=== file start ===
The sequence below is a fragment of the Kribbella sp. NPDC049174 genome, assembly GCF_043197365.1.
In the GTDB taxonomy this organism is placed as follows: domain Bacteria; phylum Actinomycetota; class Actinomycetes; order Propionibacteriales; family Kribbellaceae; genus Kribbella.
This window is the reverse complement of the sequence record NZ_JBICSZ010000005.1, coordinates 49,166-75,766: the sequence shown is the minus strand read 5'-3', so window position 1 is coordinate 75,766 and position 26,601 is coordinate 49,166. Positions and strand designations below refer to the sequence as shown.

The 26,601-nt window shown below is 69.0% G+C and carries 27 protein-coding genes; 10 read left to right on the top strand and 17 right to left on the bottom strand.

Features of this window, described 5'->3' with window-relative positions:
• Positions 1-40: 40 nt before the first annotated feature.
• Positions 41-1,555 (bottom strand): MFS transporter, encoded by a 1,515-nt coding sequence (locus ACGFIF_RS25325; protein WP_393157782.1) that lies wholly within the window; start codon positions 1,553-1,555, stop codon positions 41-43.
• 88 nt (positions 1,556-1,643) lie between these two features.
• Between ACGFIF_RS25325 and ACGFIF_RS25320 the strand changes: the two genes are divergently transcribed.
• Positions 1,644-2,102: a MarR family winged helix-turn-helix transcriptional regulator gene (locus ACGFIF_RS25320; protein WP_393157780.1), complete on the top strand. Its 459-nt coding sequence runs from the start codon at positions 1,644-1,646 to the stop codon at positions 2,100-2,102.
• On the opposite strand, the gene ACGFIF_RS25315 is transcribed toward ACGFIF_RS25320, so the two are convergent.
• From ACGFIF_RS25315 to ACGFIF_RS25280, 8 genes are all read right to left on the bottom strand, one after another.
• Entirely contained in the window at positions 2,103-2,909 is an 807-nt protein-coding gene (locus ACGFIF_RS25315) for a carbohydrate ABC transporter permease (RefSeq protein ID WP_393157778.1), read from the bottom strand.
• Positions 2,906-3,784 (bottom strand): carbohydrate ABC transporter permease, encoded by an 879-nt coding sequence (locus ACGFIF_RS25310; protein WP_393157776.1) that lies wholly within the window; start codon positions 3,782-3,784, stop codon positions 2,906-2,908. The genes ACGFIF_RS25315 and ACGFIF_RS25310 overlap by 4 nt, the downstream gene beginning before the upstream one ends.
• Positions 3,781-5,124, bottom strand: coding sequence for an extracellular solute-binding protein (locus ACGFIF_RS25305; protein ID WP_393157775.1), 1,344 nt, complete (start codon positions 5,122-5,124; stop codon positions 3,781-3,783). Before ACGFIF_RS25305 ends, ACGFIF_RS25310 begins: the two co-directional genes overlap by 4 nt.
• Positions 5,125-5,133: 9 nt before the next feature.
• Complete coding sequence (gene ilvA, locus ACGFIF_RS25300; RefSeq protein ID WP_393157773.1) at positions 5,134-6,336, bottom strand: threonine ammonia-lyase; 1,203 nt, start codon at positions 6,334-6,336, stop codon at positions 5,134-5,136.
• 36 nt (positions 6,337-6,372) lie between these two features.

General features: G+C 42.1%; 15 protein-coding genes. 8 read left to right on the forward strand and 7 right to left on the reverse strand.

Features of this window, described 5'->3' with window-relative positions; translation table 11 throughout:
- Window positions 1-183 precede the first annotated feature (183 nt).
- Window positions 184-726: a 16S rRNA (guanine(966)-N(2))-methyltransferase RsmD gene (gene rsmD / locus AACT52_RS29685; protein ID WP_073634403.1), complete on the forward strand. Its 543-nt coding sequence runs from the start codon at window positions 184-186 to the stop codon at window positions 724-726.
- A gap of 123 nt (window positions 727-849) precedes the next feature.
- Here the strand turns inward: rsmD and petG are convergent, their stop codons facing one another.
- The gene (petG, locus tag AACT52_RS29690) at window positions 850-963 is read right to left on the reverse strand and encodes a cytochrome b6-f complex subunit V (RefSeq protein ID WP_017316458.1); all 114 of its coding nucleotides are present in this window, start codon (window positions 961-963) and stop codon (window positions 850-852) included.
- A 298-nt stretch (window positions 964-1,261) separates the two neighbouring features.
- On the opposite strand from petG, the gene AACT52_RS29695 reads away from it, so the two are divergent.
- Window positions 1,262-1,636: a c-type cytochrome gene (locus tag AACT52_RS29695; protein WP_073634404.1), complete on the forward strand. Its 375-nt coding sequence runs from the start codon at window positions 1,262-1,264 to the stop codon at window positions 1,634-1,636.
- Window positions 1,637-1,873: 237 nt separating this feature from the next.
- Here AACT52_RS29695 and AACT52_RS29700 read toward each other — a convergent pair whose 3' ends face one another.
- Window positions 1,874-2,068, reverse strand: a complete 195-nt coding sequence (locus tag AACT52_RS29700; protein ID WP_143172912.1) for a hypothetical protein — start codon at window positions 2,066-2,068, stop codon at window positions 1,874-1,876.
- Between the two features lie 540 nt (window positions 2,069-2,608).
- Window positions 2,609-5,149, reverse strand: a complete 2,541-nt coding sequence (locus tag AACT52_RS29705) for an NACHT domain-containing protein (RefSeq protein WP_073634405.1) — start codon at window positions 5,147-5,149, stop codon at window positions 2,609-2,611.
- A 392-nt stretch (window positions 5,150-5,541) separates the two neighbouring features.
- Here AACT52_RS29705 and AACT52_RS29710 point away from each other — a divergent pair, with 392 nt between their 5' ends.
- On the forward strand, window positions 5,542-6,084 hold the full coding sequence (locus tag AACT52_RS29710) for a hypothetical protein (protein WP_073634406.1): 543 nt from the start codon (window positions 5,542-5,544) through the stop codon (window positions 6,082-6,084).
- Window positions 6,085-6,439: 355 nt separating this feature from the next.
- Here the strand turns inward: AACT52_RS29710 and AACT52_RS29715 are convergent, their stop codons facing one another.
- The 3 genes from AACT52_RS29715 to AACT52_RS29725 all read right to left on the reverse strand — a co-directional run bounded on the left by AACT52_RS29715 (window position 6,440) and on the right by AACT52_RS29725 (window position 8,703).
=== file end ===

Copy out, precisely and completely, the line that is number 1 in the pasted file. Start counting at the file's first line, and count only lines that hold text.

The sequence below is a fragment of the Kribbella sp. NPDC049174 genome, assembly GCF_043197365.1.